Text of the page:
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notes from a small vicar
from a parish
in Liverpool, UK
Tuesday, October 21, 2008Species Corridor
I'm not well-travelled in mainland Europe, so it was pleasing to instantly recognise the site of the cover photograph of Parking Non-Stop's album Species Corridor. It's a station on the Prague Metro, one place I have been, whose deep chambers are all lined with these distinctive sci-fi metallic mouldings, which makes waiting for a tube train in the Czech capital feel like standing inside a giant Dalek.
The Czech Metro designers have created a different colour code for each of its retro-futuristic stations, and my suspicion that these cover shots were taken at Jiřího z Poděbrad was confirmed by pictures on a Prague Metro website.
I suspected Jiřího z Poděbrad because that's the title of one of the album tracks. It starts with a station announcement in a collage of sound sourced from that Prague subway as well as others at La Defense, Paris, and Potzdamer Platz U-bahn, Berlin, plus bells recorded in Cathedral Square, Haarlem, a street cleaner in Amsterdam, further ambience from Berlin's Kollwitzplatz and Brussels' Jaques Brel museum and wooden percussion recorded at the Ghost Garden & Dog's Graveyard, Portmeirion, Gwynedd.
In keeping with the other tracks on Species Corridor Jiřího z Poděbrad is a melding of field and studio recordings, an experimental soundscape part europop and part industrial minimalism, belonging to 'a body of work that explores the sonic geography of a wider Europe within the context of north Wales, where [Parking Non-Stop, ie Zoë Skoulding, Alan Holmes and Dewi Evans] live'.
The band website states that 'Parking Non-Stop is a psychogeographical experiment in combining soundscape and field recordings with spoken word and music,' and this would affirm David Stubbs' note in The Wire, that 'it's one of those cases where it helps to know the origins of the sound.'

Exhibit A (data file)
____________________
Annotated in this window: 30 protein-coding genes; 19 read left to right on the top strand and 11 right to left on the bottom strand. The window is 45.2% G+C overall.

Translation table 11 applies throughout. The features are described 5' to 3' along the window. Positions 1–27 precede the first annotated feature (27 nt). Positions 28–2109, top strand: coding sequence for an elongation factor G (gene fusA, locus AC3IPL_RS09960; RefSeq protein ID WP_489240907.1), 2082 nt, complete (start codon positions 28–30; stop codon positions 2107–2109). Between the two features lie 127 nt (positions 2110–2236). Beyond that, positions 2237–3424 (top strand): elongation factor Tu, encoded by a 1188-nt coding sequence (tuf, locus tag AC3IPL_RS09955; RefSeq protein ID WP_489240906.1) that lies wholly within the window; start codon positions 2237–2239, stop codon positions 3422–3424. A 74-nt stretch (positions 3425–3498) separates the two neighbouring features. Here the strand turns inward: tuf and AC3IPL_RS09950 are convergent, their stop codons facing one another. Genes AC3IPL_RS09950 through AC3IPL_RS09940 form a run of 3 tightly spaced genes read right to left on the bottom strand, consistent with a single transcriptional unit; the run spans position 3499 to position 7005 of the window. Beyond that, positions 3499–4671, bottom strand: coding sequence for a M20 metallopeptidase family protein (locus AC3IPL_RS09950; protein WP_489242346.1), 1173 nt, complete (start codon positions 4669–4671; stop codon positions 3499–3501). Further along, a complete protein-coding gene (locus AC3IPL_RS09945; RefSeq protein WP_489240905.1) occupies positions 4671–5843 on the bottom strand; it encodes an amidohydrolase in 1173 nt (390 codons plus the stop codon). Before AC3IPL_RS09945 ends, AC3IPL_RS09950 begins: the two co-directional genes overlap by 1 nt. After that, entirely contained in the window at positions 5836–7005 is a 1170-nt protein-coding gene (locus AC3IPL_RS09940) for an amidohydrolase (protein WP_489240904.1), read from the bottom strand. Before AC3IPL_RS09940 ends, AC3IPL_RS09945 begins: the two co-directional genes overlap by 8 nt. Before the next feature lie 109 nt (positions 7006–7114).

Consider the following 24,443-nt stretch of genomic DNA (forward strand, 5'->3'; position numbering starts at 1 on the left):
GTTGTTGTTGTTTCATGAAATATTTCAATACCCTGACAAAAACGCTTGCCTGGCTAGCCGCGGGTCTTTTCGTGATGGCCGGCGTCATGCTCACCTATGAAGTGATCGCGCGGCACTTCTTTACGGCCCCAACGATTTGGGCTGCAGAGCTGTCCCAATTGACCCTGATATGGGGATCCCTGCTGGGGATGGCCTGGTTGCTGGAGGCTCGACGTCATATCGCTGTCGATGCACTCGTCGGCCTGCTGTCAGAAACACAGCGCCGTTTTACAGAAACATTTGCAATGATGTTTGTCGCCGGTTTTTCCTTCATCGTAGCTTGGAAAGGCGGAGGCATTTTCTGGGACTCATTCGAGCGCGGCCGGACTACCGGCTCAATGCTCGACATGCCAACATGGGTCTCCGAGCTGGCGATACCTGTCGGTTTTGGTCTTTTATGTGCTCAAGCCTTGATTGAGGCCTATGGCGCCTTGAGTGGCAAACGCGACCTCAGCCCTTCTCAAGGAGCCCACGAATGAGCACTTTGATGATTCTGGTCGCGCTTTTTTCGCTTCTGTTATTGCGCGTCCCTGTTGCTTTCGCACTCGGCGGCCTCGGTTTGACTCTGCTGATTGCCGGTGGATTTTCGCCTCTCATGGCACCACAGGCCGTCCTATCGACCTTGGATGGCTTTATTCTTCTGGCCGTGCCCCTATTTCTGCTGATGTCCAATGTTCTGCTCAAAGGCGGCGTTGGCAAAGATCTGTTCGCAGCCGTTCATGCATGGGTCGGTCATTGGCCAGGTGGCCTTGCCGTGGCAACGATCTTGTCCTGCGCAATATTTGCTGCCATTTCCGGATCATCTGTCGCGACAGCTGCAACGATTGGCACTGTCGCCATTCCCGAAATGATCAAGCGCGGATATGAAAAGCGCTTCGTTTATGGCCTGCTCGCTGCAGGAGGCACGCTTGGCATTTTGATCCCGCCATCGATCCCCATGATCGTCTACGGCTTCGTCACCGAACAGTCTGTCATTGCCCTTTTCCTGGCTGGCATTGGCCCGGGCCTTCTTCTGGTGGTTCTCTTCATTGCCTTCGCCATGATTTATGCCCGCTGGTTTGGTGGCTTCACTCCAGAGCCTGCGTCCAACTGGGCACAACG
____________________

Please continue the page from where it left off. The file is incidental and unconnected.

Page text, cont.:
What does the listener do with the knowledge that Jiřího z Poděbrad station runs beneath a large square which is named after a fifteenth century Bohemian king Jiří z Poděbrad, or George of Podebrady, leader of the Hussites, enemy of Rome, whose conquest of Prague in 1448 sparked a civil war? The music caused this listener to recall the feeling of standing on a futuristic-looking platform with a keenly heightened sense of possibility of time travel, inter-spatial journeying, and as the sound track builds into a series of sharp eerie rail track squeals and the rumbles and blasts of warm violent air preceding the arrival of an oncoming train I take this as the sound of King George's 9000-strong army, marching from Kutná Hora in the east to take possession of Prague with little opposition.
I am thrilled by the words which Parking Non-Stop lyricist Zoë Skoulding writes (in The New Bridge from Remains of a Future City),
the lines of the landscapeBut I also then recall the arrival of the Metro train on the platform that day, a piece of the antique Russian rolling stock which until quite recently shuddered around the bowels of the city, quite out of place beside the space-age platform, its banality shattering the illusion of space-time trickery, and helping me recall part of the Parking Non-Stop mission statement:
They aim to achieve a distinctive north Wales sound that is based in discovering new spatial and temporal resonances: this is not a musical identity built from a mythical past, but an engagement with the sonic possibilities of the mines, quarries and rusting machinery in the landscape as it is today - a decaying rural-industrial environment rich with unexpected noise."Ukončete prosím výstup a nástup, dveře se zavírají" (Please finish exiting and boarding the train, the doors are closing.) Is that exiting, or exciting?